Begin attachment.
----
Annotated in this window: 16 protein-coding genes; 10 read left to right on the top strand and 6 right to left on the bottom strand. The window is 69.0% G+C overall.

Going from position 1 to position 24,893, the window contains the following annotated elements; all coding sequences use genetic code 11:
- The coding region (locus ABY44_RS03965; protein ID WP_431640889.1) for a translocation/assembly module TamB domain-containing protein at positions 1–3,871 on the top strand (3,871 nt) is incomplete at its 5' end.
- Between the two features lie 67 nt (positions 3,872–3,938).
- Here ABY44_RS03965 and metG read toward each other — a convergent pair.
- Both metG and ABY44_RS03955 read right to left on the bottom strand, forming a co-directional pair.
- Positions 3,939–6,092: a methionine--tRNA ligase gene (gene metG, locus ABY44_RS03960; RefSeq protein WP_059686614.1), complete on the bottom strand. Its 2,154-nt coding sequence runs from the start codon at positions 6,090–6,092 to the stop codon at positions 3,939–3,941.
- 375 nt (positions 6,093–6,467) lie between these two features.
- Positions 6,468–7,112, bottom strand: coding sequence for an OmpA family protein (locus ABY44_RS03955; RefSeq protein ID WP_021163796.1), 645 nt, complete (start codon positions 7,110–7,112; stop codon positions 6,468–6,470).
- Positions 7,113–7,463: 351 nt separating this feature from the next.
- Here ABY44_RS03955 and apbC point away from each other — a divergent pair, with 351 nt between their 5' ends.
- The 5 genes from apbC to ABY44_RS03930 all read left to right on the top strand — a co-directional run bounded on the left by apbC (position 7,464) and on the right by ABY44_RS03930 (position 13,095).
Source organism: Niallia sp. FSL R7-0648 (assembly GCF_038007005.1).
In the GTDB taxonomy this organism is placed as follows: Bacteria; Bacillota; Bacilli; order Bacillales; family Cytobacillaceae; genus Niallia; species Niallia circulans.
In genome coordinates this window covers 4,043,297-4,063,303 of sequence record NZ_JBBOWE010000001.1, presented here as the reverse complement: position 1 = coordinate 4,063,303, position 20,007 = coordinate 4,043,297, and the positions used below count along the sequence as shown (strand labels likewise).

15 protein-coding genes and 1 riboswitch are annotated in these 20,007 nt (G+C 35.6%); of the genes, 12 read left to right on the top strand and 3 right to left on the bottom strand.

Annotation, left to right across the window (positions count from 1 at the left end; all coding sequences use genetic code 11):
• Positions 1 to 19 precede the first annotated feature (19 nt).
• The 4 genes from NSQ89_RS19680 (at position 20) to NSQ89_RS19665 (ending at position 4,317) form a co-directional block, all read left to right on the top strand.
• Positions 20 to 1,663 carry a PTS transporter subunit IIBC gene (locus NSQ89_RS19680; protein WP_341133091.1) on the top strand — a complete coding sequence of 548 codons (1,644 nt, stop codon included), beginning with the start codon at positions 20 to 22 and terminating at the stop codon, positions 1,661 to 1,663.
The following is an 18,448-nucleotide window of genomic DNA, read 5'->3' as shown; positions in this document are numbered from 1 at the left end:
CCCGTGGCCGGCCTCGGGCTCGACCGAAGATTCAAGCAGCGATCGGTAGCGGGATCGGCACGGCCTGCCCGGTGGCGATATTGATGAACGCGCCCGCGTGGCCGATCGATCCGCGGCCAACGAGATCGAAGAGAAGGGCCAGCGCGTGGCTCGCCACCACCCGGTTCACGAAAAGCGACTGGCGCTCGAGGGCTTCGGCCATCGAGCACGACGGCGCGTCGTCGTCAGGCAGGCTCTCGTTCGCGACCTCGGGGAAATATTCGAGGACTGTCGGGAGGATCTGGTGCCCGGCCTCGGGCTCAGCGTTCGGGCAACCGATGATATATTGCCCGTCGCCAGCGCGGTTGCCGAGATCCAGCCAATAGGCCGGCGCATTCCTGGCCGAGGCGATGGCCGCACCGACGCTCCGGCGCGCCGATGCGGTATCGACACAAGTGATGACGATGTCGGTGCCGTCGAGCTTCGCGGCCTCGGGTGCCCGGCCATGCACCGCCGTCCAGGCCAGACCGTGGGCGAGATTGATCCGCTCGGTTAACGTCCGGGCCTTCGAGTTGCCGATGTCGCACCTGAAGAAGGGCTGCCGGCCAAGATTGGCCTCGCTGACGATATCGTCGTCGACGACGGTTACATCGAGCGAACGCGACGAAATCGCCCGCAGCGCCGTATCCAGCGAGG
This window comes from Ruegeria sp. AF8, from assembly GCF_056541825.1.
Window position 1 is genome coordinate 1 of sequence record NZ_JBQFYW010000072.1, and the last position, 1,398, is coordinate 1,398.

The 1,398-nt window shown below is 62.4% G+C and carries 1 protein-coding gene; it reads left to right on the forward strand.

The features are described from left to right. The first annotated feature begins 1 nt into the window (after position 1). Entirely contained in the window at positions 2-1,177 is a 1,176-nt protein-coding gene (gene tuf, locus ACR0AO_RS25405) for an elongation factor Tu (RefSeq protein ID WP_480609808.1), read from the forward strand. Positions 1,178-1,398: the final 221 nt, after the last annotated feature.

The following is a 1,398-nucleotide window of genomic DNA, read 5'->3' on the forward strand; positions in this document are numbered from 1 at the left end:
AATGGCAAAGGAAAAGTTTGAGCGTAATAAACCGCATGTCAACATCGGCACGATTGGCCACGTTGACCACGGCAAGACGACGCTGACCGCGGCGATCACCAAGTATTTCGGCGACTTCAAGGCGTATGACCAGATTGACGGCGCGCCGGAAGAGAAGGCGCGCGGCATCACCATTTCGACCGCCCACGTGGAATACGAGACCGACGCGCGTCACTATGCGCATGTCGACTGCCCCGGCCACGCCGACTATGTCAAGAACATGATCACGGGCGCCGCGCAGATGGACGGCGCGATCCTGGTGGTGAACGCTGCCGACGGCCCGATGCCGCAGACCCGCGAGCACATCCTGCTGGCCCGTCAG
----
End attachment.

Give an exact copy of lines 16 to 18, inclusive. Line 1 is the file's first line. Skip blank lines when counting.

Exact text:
15 protein-coding genes and 1 riboswitch are annotated in these 20,007 nt (G+C 35.6%); of the genes, 12 read left to right on the top strand and 3 right to left on the bottom strand.

Annotation, left to right across the window (positions count from 1 at the left end; all coding sequences use genetic code 11):
• Positions 1 to 19 precede the first annotated feature (19 nt).